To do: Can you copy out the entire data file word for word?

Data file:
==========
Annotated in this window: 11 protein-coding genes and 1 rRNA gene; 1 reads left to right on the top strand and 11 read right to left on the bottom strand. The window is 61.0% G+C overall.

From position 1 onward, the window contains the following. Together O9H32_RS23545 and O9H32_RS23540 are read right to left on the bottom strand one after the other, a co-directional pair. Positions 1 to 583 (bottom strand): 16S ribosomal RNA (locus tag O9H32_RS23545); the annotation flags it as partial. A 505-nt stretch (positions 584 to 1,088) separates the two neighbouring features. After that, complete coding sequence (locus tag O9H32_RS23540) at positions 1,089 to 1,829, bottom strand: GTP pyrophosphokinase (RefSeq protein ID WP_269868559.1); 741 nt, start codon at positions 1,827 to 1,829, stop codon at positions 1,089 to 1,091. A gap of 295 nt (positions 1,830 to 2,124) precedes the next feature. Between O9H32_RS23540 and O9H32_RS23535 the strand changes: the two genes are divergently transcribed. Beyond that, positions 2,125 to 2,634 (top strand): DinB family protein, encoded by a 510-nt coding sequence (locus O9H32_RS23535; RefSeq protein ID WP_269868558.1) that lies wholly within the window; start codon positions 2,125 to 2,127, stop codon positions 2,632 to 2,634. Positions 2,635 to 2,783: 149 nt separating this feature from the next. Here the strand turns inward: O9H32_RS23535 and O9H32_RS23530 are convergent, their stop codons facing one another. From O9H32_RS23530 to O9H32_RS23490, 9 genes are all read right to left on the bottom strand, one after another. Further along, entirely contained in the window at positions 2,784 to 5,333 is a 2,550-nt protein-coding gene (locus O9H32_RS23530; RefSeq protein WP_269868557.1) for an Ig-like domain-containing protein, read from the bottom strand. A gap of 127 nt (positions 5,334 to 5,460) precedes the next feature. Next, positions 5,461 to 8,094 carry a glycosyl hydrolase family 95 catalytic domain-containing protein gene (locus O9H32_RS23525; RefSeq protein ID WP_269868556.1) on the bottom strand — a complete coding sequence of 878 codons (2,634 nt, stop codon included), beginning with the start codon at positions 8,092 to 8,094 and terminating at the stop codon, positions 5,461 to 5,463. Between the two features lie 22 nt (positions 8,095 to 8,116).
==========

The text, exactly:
Annotated in this window: 11 protein-coding genes and 1 rRNA gene; 1 reads left to right on the top strand and 11 read right to left on the bottom strand. The window is 61.0% G+C overall.

From position 1 onward, the window contains the following. Together O9H32_RS23545 and O9H32_RS23540 are read right to left on the bottom strand one after the other, a co-directional pair. Positions 1 to 583 (bottom strand): 16S ribosomal RNA (locus tag O9H32_RS23545); the annotation flags it as partial. A 505-nt stretch (positions 584 to 1,088) separates the two neighbouring features. After that, complete coding sequence (locus tag O9H32_RS23540) at positions 1,089 to 1,829, bottom strand: GTP pyrophosphokinase (RefSeq protein ID WP_269868559.1); 741 nt, start codon at positions 1,827 to 1,829, stop codon at positions 1,089 to 1,091. A gap of 295 nt (positions 1,830 to 2,124) precedes the next feature. Between O9H32_RS23540 and O9H32_RS23535 the strand changes: the two genes are divergently transcribed. Beyond that, positions 2,125 to 2,634 (top strand): DinB family protein, encoded by a 510-nt coding sequence (locus O9H32_RS23535; RefSeq protein ID WP_269868558.1) that lies wholly within the window; start codon positions 2,125 to 2,127, stop codon positions 2,632 to 2,634. Positions 2,635 to 2,783: 149 nt separating this feature from the next. Here the strand turns inward: O9H32_RS23535 and O9H32_RS23530 are convergent, their stop codons facing one another. From O9H32_RS23530 to O9H32_RS23490, 9 genes are all read right to left on the bottom strand, one after another. Further along, entirely contained in the window at positions 2,784 to 5,333 is a 2,550-nt protein-coding gene (locus O9H32_RS23530; RefSeq protein WP_269868557.1) for an Ig-like domain-containing protein, read from the bottom strand. A gap of 127 nt (positions 5,334 to 5,460) precedes the next feature. Next, positions 5,461 to 8,094 carry a glycosyl hydrolase family 95 catalytic domain-containing protein gene (locus O9H32_RS23525; RefSeq protein ID WP_269868556.1) on the bottom strand — a complete coding sequence of 878 codons (2,634 nt, stop codon included), beginning with the start codon at positions 8,092 to 8,094 and terminating at the stop codon, positions 5,461 to 5,463. Between the two features lie 22 nt (positions 8,095 to 8,116).